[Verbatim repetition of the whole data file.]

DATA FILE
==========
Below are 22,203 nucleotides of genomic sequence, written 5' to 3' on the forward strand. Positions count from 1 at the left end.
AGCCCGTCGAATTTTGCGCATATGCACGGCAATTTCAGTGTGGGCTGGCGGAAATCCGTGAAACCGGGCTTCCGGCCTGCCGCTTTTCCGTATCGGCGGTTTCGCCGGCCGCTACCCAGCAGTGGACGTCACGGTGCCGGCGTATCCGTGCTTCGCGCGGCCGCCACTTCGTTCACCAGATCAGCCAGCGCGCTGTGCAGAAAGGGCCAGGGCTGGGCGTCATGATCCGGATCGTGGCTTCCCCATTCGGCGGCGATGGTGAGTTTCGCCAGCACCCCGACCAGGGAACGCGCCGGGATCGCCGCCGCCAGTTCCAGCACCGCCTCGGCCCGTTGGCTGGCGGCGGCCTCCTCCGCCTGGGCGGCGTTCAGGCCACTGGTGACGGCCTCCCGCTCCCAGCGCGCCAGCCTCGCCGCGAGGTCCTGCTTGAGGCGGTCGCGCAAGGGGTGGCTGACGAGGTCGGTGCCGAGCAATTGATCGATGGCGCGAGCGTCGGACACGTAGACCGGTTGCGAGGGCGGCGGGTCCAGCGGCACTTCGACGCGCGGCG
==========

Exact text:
Below are 22,203 nucleotides of genomic sequence, written 5' to 3' on the forward strand. Positions count from 1 at the left end.
AGCCCGTCGAATTTTGCGCATATGCACGGCAATTTCAGTGTGGGCTGGCGGAAATCCGTGAAACCGGGCTTCCGGCCTGCCGCTTTTCCGTATCGGCGGTTTCGCCGGCCGCTACCCAGCAGTGGACGTCACGGTGCCGGCGTATCCGTGCTTCGCGCGGCCGCCACTTCGTTCACCAGATCAGCCAGCGCGCTGTGCAGAAAGGGCCAGGGCTGGGCGTCATGATCCGGATCGTGGCTTCCCCATTCGGCGGCGATGGTGAGTTTCGCCAGCACCCCGACCAGGGAACGCGCCGGGATCGCCGCCGCCAGTTCCAGCACCGCCTCGGCCCGTTGGCTGGCGGCGGCCTCCTCCGCCTGGGCGGCGTTCAGGCCACTGGTGACGGCCTCCCGCTCCCAGCGCGCCAGCCTCGCCGCGAGGTCCTGCTTGAGGCGGTCGCGCAAGGGGTGGCTGACGAGGTCGGTGCCGAGCAATTGATCGATGGCGCGAGCGTCGGACACGTAGACCGGTTGCGAGGGCGGCGGGTCCAGCGGCACTTCGACGCGCGGCG